Dundalk dredger, the Hebble Sand, which was previously owned by the Dundalk Port Company, has departed the dry dock in Dublin Port and is currently heading for Campbeltown, on the Mull of Kintyre Peninsula
The grab-hopper dredger which has remained in Dublin Port for more than one year departed Dublin Port on Friday, August 3rd.
Last October the vessel was sold to Abco Marine Ltd, a plant company based in Hillsborough Co. Down which specialises in support services in the construction, engineering and dredging projects in Northern Ireland, Scotland and the Isle of Man.
The dredger was sent to Alexandra Basin in Dublin two days after the assets, liabilities and operations of the Dundalk Port Company were transferred to the Dublin Port Company in July 2011.
This was after economist Colm McCarthy recommended that smaller commercial ports should be merged with ports in Dublin, Cork or Shannon Foynes.
Shortly afterward the chief executive of Dundalk Port Company Captain Frank Allen stepped down after eight years to become Dun Laoghaire’s new Harbour Master.
After taking over, the Dublin Port Company decided to cease the businesses of dredging, ships agency and stevedoring in the Dundalk Port and this resulted in the 757 tonne dredger being placed for sale.
This was indeed a sad day for the Dundalk Port as they had previously been the only port company to own and operate a dredger in the Republic of Ireland.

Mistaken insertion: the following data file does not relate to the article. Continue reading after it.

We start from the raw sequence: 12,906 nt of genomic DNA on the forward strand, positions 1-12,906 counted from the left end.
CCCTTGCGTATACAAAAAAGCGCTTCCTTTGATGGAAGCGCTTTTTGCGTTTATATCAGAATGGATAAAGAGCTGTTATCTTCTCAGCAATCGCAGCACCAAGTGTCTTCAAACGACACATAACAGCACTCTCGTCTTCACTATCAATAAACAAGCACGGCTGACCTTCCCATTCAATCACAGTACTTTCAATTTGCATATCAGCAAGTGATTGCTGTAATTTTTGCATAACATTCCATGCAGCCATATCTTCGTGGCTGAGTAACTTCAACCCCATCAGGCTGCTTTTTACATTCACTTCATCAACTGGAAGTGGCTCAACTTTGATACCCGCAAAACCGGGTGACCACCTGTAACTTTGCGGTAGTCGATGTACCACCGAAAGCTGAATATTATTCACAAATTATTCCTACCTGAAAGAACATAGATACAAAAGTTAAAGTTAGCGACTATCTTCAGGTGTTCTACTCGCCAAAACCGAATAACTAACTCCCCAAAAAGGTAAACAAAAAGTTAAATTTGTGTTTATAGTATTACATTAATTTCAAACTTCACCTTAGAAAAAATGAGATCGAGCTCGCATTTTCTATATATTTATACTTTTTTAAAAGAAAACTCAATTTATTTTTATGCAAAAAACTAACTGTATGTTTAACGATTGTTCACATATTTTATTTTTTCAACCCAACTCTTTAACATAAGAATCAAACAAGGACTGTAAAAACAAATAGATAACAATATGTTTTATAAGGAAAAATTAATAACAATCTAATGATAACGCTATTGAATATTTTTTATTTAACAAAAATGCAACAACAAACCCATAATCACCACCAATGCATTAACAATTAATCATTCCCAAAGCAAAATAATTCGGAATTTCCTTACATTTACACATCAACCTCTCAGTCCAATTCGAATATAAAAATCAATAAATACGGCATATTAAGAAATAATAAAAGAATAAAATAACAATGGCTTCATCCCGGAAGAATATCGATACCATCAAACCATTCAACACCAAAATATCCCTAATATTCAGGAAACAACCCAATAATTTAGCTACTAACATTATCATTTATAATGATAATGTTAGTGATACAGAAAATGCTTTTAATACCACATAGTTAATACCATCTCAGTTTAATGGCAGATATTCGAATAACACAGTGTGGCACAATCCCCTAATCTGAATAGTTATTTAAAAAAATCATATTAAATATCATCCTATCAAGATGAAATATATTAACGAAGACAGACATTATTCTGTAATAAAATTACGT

On Friday the vessol made the short journey across the basin to the river-berth alongside Ocean Pier to prepare for her first repositioning voyage under new owners Abco Marine Ltd,
She arrived in Campbeltown on August 4th at 4pm.
The veteran vessel has been around for five decades and has carried out numerous contract assignments in ports throughout Ireland including work on the Samuel Beckett swing-bridge in Dublin and in the Lobnitz Basin in Scotland.
Yet despite despite nearing her fiftieth birthday and receiving the usual wear and tear that is associated with dredging, the veteran vessel remains in immaculate condition.
She has also managed to retain her original name since her launching from Richard (Shipbuilders) of Lowestoft who built her for British Dredging back in 1963.
In 2009 the 757 tonnes ship was made open to the public at the Dublin Docklands Maritime Festival.
The unique Hebble Sand joined the other tall-ships that lined the Liffey Quays which surprised and thrilled visitors, as it provided a rare opportunity for them to gain access to a dredger which is not usually amongst the popular tall-ships and naval vessels.